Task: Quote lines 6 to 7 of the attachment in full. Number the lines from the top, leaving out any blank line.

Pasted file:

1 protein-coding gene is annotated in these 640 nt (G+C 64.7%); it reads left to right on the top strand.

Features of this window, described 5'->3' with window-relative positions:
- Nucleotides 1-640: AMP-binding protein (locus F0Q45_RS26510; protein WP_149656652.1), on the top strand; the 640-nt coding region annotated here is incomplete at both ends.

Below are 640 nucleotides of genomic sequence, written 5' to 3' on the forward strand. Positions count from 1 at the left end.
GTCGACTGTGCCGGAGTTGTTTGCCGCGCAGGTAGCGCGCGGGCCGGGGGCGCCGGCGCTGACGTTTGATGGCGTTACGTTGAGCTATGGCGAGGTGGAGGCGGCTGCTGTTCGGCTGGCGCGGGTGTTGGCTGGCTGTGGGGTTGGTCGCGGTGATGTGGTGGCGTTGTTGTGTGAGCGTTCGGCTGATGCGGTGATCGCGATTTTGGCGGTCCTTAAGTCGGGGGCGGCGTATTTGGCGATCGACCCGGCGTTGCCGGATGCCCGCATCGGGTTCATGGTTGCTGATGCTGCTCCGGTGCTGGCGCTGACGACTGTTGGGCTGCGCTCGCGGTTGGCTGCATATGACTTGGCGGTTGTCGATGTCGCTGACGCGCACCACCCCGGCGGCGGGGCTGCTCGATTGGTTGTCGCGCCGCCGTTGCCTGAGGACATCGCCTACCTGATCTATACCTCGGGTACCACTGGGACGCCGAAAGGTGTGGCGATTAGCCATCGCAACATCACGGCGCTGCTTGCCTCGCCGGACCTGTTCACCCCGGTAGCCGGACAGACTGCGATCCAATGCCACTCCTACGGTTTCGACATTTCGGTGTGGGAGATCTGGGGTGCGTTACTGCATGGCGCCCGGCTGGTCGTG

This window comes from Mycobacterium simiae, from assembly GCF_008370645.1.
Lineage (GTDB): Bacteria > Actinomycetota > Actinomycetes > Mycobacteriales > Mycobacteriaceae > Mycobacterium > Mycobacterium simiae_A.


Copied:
This window comes from Mycobacterium simiae, from assembly GCF_008370645.1.
Lineage (GTDB): Bacteria > Actinomycetota > Actinomycetes > Mycobacteriales > Mycobacteriaceae > Mycobacterium > Mycobacterium simiae_A.